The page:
To-do List Myth
We put items on a list in order to get them done.
To-Do List Reality
The more things on a list, the more things that are never completed. The longer the list, the greater the guilt, and guilt is a strong de-motivator.
We say we put things on our to-do list so we can get them done, but in reality, we’re know one of three outcomes is likely
- We get the item done.
- So much time passes that the item becomes irrelevant and we cross it off the list.
- The item remains on our list for a long time, generating guilt and convincing us we are ineffective, bad people
Feeds and Seeds
To-do lists are made up of feeds and seeds. These terms were coined by Douglas Rushkoff, in Present shock : when everything happens now. Feeds aren’t a problem; seeds are. It’s important to recognize the difference.
Feeds are temporary
- The United Fund Campaign closes at 3:00 PM on Friday. If we’ve already made a donation or don’t plan to, we basically don’t care.
- Feeds don’t stack. By 4:00 PM on Friday, that message is off our to-do list.
- Seeds are spring-loaded and often generated by other people.
- They send us e-mails, assign us tasks, or have expectations for our help and cooperation. Each time we get a seed message, we open a loop on our to-do list. That loop remains open until we’ve done the required task.
- Every unanswered question and every task we haven’t yet completed stays in the most active part of our brain, waiting for an answer. We open more loops in one hour than our grandparents opened in several weeks.
- Seeds stack. Right now I’m carrying about 50 seeds on my to-do list, and I suspect I’m at the low end of the scale. Many people have over 200 loops open; some have over 500.
Unwind the Spring-Loaded Seeds
The biggest thing we need to do with seeds is unwind the spring-loading someone else applied and re-load it so it works for us. Opening an e-mail isn’t a commitment to do something; it’s a chance to assess what is being asked of us. Instead of grabbing a pen and adding Read article Carmine sent me for Tuesday’s meeting, to my to-do list, what I really need to do is an assessment.
- The article is twenty-seven pages long.
- Carmen has no idea what my workload is like between now and Tuesday. Essentially, she’s put the ball in my court and I am conditioned to value her spring-loading over my need to control my own time.
- If I give this situation any thought at all, I console myself that the meeting is next Tuesday, and not thirty minutes from now.
What are my choices?
- Look at my calendar and see if I have a block of time to read a twenty-seven page article.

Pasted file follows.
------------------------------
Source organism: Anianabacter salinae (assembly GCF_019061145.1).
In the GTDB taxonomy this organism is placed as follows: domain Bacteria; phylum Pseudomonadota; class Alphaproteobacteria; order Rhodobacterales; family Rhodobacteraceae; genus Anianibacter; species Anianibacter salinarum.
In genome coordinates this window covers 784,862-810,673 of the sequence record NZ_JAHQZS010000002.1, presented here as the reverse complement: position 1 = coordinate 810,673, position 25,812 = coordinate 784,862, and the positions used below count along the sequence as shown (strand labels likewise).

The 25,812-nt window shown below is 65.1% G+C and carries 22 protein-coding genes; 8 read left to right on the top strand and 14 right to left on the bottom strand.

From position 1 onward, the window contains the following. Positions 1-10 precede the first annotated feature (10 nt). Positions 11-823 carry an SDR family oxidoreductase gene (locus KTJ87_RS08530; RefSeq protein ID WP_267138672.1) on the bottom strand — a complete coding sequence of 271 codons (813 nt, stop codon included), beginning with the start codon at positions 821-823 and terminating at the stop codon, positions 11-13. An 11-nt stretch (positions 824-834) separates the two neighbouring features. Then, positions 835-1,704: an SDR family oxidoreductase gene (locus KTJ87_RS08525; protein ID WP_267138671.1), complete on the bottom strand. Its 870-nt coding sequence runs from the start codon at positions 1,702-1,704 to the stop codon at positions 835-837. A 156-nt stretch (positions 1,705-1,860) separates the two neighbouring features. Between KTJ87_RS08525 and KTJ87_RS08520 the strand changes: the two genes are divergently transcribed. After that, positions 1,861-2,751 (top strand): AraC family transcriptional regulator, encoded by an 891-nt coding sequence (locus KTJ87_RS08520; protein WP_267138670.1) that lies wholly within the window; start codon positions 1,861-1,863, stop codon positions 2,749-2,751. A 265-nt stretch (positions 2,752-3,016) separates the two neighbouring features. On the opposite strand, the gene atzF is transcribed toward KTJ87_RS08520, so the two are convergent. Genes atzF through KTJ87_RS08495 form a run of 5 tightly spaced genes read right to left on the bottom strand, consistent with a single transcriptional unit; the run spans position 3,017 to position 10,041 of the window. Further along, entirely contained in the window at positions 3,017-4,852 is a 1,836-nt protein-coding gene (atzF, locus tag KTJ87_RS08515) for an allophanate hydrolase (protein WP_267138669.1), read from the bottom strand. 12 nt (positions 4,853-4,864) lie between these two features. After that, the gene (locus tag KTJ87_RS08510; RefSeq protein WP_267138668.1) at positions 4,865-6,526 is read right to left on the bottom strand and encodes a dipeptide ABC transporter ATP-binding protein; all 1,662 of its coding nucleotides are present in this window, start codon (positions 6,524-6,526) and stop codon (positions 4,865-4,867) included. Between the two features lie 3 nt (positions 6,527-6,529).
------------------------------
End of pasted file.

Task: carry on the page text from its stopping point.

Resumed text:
- Ask Carmen exactly how this article relates to Tuesday’s meeting. If she says it will be a large part of the afternoon’s discussion, then I’m going to have to find time to read it; but if she says that she’s planning to use the 3 principles in the sidebar on page 19 as a discussion guide, then I know I can get by with a lot less reading.
- Negotiate a mutually-agreed spring-reloading with Carmen. This includes letting go of some tasks.
Seeds Take Time
The next biggest thing we can do for ourselves is remember that each seed, each loop, each to-do item, whatever we want to call them, is a time commitment. Look up Alice’s new Zip code takes less than 5 minutes. Repaint the bathroom takes an entire weekend, maybe longer.
It may help to add a time element to an entry. Look up Alice’s new Zip code (5 minutes). If we see we have several less than 5 minute items, we can group them together and get them done all at once. Or if we have that bathroom to paint, maybe we need to pick the weekend we plan to do it.
Also, it helps to break down big jobs, like the bathroom, into the first small step. Instead of reminding ourselves to Repaint the bathroom, how about reminding ourselves to Measure bathroom walls, so we’ll know how much paint to buy?
Personalize our Lists
The third thing we can do is make our to-do lists fit our personality. Some people go gaga over a slick black leather notebook, pristine white paper, and a premium fountain pen. Other people like colors, doodling, and silly messages to ourselves. If you’d like to see some cool things people are doing with their to-do lists, I recommend checking out the Google + community, The Bullet Journal.
My to-do list? Electronic all the way. iCal with 20 color-coded categories and as many automatic repeating reminders as I can build in. For my permanent records, a PDF copy of the previous month saved at the beginning of the next month.
One of the things I’d like us to do this year is build a bookshelf of books we’ve found helpful getting us into writing and keeping us there. I’m devoting the last Tuesday of each month to building that bookshelf. Next Tuesday, January 27, I’m focusing on the first book. I’ll tell you which book got me into serious writing, and why. See you then.